Most of you know that I suffer from depression, which was post-partum gone unchecked and untreated. Most may not know that I was hospitalized at the end of 2012 for it. My first novel had been published in 2011, which was the culmination of many years of hard work. As much as I wanted to enjoy that year of traveling and talking about my book, each trip and group I faced became more and more challenging. Up to that point I had refused medication, which in hindsight seems so silly. A major reason for my refusal for medication was a result of my therapist or any psychiatrist never being able to reassure me that the medication wouldn’t affect my work as a writer. When I think about this rationale now it seems like the protestations of a very misguided person. Personally, I also fought against becoming the much dreaded cliché--- another writer suffering depression.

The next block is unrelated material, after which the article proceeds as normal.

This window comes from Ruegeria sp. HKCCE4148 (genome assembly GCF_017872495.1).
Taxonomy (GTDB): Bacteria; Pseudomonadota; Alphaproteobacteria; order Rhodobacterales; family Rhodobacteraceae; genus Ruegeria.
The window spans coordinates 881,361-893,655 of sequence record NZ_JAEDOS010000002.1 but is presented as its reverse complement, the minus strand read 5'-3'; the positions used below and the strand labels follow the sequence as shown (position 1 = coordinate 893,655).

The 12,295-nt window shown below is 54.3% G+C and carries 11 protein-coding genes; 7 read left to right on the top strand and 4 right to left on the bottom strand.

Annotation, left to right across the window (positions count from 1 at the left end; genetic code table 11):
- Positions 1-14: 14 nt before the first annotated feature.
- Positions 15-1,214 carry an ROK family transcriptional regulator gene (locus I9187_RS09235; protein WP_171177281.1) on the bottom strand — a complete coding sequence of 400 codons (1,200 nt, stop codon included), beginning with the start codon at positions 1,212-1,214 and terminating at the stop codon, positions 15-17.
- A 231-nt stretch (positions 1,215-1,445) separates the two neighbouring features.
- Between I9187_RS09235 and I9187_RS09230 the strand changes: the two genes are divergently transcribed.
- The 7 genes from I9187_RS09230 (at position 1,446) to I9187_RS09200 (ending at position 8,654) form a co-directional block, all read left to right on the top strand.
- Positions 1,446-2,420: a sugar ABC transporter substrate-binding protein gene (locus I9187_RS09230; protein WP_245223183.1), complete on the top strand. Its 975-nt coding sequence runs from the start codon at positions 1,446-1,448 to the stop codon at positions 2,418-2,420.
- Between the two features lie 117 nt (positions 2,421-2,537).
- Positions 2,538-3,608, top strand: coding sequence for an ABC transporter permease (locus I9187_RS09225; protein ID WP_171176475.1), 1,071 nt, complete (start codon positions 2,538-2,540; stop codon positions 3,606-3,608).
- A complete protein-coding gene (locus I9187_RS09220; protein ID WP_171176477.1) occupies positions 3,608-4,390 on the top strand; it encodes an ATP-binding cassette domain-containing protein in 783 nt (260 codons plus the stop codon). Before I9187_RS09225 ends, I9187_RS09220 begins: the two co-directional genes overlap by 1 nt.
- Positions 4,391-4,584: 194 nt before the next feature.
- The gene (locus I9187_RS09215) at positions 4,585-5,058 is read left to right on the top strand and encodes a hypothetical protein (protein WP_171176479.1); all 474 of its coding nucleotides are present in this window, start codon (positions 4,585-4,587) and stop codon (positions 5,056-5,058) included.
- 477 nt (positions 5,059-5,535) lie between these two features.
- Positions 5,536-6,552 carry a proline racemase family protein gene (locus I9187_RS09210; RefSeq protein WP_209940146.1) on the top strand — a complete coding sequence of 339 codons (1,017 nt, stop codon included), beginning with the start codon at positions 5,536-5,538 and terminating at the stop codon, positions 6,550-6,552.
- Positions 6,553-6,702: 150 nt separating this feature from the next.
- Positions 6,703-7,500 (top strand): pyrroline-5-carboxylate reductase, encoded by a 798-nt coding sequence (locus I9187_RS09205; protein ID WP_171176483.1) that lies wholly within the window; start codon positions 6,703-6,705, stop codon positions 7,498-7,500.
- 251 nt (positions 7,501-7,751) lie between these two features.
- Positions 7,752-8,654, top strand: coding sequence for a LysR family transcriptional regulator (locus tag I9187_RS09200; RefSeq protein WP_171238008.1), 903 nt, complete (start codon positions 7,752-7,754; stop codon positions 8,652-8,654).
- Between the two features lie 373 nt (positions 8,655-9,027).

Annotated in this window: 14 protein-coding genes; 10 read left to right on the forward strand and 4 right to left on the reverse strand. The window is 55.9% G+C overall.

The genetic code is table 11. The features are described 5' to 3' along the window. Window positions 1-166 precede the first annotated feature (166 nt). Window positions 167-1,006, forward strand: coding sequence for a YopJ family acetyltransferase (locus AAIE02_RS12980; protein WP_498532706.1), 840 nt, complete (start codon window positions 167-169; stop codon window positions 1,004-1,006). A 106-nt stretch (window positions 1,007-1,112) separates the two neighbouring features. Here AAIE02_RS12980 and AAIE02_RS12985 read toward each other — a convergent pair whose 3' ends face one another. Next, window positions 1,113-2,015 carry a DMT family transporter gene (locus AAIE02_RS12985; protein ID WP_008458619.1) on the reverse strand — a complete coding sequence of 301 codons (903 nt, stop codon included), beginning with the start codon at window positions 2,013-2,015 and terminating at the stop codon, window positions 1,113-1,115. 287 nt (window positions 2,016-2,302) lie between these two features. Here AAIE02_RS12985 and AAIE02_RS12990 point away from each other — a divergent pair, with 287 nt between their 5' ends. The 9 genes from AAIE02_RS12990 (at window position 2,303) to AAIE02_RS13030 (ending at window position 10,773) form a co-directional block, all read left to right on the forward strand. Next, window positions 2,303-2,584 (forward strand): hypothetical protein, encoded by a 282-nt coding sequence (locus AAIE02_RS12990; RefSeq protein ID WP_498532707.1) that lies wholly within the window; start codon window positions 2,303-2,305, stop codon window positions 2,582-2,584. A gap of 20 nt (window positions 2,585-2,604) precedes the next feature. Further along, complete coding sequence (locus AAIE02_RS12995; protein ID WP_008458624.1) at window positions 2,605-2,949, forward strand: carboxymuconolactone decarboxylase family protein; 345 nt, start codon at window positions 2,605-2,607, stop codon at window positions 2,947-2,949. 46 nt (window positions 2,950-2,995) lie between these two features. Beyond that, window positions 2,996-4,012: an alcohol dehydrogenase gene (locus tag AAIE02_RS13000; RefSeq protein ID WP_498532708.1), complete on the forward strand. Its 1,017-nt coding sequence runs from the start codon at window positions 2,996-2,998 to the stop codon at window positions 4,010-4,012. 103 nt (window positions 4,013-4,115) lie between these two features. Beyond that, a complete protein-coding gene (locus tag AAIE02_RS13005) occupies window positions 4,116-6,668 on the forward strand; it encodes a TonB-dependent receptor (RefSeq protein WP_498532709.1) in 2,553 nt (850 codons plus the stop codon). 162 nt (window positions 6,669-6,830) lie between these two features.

My family and friends, obviously shocked by the dramatic events resulting in me spending time in a psychiatric ward, would ask gingerly what it felt like when my depression was full-blown. In the intervening years I’ve had time to think about how I should answer this question. When my depression was getting the better of me, everything, and I mean, everything required herculean effort. Even the act of getting out of bed, putting clothes on, and interacting with the world took effort. My whole life felt as if I were trying to run underwater to do anything, even the most mundane task. I wish I could point to one precipitous event that triggered my hospitalization. Instead, handling the usual challenges of any adult life of family, career, and finances eventually felt insurmountable. See, as hard as I was running under water, my feet couldn’t seem to move me forward.  As traumatic as it was to end up in the hospital, a tiny part of me felt a sense of relief that I no longer had to pretend I was like everyone else, or in my case, that I was the picture of a happy, perfect life. Apparently, my ability to run underwater and maintain the façade of any normal life was quite above the norm.  I was exceptionally high-functioning, the psychiatrist at the hospital informed my family. My days in the hospital just try to picture “One Flew Over the Cuckoo’s Nest” went by in a haze. No one told me that the real hard work of putting myself together with this new understanding, and eventual acceptance of my disease would be outside the metaphorical padded walls of the hospital.